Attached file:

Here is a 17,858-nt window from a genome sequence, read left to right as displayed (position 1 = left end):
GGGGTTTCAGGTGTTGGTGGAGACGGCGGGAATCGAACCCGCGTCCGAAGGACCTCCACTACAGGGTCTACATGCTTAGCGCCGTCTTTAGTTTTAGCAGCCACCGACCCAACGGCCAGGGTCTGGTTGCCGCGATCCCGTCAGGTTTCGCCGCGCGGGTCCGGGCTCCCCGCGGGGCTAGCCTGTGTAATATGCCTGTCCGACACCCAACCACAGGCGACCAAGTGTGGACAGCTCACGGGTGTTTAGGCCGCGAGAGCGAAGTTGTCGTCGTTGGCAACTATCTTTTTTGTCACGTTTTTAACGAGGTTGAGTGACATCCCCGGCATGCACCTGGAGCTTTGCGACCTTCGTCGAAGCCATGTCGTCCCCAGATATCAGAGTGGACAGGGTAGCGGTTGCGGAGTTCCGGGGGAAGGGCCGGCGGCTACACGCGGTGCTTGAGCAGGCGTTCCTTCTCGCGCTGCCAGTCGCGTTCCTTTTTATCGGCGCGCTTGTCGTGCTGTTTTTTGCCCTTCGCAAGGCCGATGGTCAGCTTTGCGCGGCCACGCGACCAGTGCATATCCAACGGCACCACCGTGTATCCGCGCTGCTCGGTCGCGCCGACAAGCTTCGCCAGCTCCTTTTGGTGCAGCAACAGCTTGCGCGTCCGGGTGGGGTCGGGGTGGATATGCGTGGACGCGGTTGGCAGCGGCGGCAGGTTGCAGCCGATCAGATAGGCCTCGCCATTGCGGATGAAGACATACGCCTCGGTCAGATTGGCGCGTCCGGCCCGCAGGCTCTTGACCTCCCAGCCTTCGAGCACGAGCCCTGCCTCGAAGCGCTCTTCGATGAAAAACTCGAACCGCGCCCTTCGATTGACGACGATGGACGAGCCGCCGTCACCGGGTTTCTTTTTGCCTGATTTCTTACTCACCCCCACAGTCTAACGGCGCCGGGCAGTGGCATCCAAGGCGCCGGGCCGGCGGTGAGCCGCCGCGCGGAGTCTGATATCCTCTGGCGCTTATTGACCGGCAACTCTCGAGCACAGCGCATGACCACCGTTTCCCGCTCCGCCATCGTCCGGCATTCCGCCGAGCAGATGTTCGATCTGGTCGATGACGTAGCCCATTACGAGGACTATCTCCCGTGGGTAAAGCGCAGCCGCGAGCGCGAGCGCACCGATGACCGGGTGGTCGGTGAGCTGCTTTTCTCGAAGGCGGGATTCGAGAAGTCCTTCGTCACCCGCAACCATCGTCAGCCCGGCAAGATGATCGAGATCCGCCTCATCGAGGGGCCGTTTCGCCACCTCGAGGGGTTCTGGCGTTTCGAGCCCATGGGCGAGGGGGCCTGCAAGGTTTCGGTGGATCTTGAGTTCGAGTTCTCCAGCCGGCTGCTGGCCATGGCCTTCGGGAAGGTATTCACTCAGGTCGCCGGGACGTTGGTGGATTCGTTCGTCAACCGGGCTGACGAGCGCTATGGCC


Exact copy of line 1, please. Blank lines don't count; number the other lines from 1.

Here is a 17,858-nt window from a genome sequence, read left to right as displayed (position 1 = left end):